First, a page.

Think you need Hadoop? Think again
Today’s post is written by Rick DelGado. His guest post is about the need of Hadoop. Thanks Rick for your input.
In the big data buzz, Hadoop has been the big data solution of choice leaving many feeling like Hadoop is their only option for harnessing big data. However, there are many other big data options out there that offer different features than Hadoop, and may actually fit your business needs better. Flash array storage, in particular, has made it easier to create fast, affordable storage options, so check out these other big data solutions before settling on Hadoop.
This system developed by LexisNexis is similar to Hadoop in that it is used to build clusters of servers for the purpose of analysing large data sets. HPCC uses Enterprise Control Language to make the process of writing parallel-processing workflows easier, and, also like Hadoop, has an ecosystem of tools built around it including the Roxy Rapid Data Delivery Cluster, a data warehouse similar to HBase, and the Thor Data Refinery Cluster, a data processor.
While still in its preliminary stages, HPCC’s similarities to Hadoop make it a running alternative as a big data solution.
Storm, first developed by Backtype before being purchased by Twitter, was dubbed the “Hadoop of real time processing” in a blog post by Nathan Marz. This distinction was made because Hadoop is a batch processor that works with fixed data. Storm, on the other hand, can process data as it streams. Of course, the real-time issue is being addressed in Hadoop providing some competition for Storm.
Developed by Nokia Research, Disco Project has been around for a while without a lot of attention. With Disco Project, data is distributed and replicated in a similar manner to Hadoop, and Disco has job scheduling features. However Disco Project doesn’t use its own file system. The advantage of Disco is that it’s backend is written in Erlang, a language with support for fault tolerance, distribution and concurrency.
Spark was specifically created by UC Berkeley to make it faster to write and run data analytics and is one of the newest options on the market. A key difference from other MapReduce systems is that Spark permits in-memory querying of data instead of disk I/O. Spark also performs better than Hadoop on several iterative algorithms and is written in Scala—an object-oriented language that permits users to make queries directly from the Scala interpreter.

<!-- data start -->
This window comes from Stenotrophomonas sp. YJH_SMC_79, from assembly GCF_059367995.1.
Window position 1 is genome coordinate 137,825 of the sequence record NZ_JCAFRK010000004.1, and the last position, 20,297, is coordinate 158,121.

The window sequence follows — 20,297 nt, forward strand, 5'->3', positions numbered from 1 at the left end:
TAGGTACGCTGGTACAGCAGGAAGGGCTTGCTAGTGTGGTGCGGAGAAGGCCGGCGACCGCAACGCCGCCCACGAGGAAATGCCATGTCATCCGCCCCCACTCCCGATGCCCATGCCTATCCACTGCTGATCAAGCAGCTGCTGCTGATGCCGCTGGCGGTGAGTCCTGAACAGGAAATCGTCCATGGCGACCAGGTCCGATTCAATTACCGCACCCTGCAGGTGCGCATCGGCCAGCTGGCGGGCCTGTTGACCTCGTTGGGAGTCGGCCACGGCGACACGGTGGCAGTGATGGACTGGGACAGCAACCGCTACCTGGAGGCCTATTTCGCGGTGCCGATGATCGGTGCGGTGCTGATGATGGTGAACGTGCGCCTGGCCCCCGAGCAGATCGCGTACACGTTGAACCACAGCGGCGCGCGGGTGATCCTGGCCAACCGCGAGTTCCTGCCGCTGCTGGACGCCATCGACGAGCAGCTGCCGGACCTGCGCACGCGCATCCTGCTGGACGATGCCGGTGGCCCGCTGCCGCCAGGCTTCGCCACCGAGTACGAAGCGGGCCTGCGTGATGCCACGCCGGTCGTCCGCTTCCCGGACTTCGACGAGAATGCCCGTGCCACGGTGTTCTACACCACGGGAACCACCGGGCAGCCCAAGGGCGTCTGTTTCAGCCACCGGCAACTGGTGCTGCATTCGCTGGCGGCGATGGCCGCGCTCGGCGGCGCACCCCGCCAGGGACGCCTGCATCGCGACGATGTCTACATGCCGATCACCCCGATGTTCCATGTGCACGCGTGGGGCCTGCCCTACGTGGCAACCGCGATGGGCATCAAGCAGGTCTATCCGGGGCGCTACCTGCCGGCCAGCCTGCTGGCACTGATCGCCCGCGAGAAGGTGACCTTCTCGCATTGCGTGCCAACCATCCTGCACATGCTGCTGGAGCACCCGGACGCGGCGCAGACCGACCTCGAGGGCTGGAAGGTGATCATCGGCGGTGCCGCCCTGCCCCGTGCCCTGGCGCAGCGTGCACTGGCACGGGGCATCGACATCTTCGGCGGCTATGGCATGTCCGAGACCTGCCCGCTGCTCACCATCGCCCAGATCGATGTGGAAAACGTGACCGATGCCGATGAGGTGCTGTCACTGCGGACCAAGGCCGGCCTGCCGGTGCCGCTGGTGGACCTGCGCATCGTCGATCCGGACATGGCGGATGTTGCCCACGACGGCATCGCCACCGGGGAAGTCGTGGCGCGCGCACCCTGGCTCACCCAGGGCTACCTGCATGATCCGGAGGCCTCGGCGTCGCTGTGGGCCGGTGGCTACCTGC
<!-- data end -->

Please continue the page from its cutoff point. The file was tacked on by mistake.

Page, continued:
GraphLab was created to make designing and implementing parallel machine learning algorithms easier. It varies from MapReduce in that it has an update phase that can read and modify data sets that overlap while MapReduce requires that all data sets be separated. GraphLab also offers its own version of the reduce stage called sync operation in which the output is global rather than local.
Microsoft offers three Hadoop Alternatives.
Azure Table Storage is offered in Microsoft’s cloud and is meant to serve as an alternative data store to the one provided by Hadoop. It is not an analytics system.
LINQ to HPC allows you to build clusters of servers in Microsoft’s programming language and complete data analytics with unstructured data just like Hadoop does.
Azure Project Daytona is a research project that is based on MapReduce. It runs as a service that provides ready-to-use algorithms and can be delivered through Excel.
As you can see, there is actually plenty to choose from when looking for a big data solution, and an added benefit is that many of these tools can work together, including with Hadoop, to create a customized solution for your individual needs.
“I’ve been blessed to have a successful career and have recently taken a step back to pursue my passion of writing. I’ve started doing freelance writing and I love to write about new technologies and how it can help us and our planet.” – Rick DelGado